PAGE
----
11.02.2017

Mozilla Firefox to Stop Browser Fingerprinting

Firefox Borrows Privacy Feature From Tor Project


In its latest effort to protect users’ privacy, the Mozilla Foundation intends to block canvas fingerprinting in their upcoming Firefox version 58. Canvas fingerprinting uses the HTML5 framework to identify users by a browser’s unique characteristics. Rather than the familiar browser cookies, websites are able to examine installed fonts, widgets and other identifiers to track someone across the web.

Mozilla Firefox will be the first major browser to allow users to block browser fingerprinting. Rather than tracking users by default, Mozilla will make it so that users have to opt in to tracking and data sharing with websites.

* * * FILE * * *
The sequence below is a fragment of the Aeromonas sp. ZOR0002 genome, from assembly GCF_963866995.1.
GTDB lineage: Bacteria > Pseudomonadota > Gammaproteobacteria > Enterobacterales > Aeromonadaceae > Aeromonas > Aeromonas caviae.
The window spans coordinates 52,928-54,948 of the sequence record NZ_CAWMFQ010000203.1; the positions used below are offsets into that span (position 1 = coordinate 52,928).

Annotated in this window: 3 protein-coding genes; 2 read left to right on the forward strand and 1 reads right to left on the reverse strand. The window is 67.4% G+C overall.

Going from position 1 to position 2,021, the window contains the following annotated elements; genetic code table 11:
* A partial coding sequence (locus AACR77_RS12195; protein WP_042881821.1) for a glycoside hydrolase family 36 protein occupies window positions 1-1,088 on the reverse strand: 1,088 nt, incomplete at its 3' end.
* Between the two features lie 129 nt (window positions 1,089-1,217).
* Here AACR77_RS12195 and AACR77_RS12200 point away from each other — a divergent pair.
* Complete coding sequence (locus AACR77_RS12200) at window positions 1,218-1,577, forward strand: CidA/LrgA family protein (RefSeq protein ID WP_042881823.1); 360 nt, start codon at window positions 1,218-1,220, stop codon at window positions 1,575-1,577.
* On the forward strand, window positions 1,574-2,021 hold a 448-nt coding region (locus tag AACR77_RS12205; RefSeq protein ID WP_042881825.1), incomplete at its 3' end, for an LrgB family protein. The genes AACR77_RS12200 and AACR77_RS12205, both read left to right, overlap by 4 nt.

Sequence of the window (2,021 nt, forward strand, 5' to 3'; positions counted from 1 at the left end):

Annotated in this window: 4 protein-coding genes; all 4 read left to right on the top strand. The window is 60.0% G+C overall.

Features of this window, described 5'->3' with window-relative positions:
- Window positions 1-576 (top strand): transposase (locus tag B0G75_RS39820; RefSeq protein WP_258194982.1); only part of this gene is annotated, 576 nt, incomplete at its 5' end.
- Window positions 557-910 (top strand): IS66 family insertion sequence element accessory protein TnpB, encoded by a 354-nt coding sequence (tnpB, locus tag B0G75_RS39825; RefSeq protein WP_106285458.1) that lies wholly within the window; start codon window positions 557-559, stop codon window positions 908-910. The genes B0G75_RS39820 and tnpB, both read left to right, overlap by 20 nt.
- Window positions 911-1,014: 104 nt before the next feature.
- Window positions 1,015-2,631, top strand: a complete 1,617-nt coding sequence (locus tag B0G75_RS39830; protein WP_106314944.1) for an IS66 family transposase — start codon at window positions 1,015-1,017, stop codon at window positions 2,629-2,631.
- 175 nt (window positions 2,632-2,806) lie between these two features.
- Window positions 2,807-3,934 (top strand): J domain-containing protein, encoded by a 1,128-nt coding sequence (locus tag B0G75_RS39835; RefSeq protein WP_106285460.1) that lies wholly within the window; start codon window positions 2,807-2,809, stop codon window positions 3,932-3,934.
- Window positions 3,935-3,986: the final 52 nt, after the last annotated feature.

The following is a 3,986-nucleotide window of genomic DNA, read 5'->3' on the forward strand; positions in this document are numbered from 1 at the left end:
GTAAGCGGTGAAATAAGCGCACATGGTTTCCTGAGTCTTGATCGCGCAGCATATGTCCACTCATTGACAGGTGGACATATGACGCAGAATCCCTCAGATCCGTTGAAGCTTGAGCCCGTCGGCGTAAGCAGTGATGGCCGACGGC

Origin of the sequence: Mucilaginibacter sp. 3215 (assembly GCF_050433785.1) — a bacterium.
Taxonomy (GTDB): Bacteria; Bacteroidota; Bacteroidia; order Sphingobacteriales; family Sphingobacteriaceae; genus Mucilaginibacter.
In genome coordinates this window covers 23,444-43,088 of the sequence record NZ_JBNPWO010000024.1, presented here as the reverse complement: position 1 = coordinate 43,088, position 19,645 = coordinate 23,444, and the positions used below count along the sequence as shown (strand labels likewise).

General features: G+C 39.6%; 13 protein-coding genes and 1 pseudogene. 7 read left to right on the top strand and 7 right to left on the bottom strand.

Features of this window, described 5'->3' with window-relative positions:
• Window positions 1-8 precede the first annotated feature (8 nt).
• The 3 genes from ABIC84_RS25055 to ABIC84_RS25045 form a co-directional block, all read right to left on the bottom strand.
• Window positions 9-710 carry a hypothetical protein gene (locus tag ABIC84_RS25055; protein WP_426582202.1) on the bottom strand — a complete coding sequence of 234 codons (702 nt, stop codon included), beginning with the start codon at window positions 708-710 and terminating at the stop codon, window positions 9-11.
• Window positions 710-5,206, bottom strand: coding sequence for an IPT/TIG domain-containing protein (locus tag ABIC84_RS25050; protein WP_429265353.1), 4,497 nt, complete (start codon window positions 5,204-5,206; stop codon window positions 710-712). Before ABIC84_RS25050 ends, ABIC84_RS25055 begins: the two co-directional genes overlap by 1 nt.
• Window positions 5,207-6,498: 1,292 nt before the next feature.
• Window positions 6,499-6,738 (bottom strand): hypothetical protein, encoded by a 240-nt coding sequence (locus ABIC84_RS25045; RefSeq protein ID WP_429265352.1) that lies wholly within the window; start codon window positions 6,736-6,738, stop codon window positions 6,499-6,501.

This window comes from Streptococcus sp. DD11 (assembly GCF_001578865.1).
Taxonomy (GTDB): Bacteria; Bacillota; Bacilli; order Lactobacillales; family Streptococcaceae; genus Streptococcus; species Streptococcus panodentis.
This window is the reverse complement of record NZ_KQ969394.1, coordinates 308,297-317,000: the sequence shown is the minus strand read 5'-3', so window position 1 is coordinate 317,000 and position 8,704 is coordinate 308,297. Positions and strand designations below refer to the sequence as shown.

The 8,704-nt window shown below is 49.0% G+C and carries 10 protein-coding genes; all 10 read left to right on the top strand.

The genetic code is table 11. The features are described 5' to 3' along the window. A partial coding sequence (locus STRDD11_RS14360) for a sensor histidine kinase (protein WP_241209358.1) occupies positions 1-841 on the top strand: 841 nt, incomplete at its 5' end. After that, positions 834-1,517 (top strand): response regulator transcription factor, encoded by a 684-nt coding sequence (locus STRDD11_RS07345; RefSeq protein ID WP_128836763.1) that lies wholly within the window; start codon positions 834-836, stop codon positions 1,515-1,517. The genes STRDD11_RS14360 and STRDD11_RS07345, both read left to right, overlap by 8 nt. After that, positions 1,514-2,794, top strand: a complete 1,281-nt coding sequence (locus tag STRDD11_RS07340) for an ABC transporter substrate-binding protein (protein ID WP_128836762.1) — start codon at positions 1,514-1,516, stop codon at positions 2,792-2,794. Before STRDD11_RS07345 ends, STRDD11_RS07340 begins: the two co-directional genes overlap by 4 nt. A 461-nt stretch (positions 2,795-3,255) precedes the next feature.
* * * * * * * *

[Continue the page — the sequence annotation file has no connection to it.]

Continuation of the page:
"Even if a browser fingerprint can’t be used for tracking, other available information such as your IP address and stored cookies provide other means of tracking."

A step toward privacy is a step in the right direction, but experts believe it is not enough. Even if a browser fingerprint can’t be used for tracking, other available information such as your IP address and stored cookies provide other means of tracking. There is also the constant evolving nature of tracking techniques, which will force the Mozilla Foundation to make this an ongoing effort.

This new feature is the latest addition from Mozilla’s Tor Uplift Project. Tor is a Firefox-based web browser which uses layers of encryption and redirection to hide users’ identities. 

Typically features make their way from Firefox to Tor, but the Tor Uplift project hopes to borrow some of Tor’s privacy features for Firefox. But for now, Tor will remain the more secure browser option for the most privacy minded individuals.

Firefox 58 is slated for launch in January 2018. Any users who’d like to more about browser fingerprinting can look at their browser fingerprint here.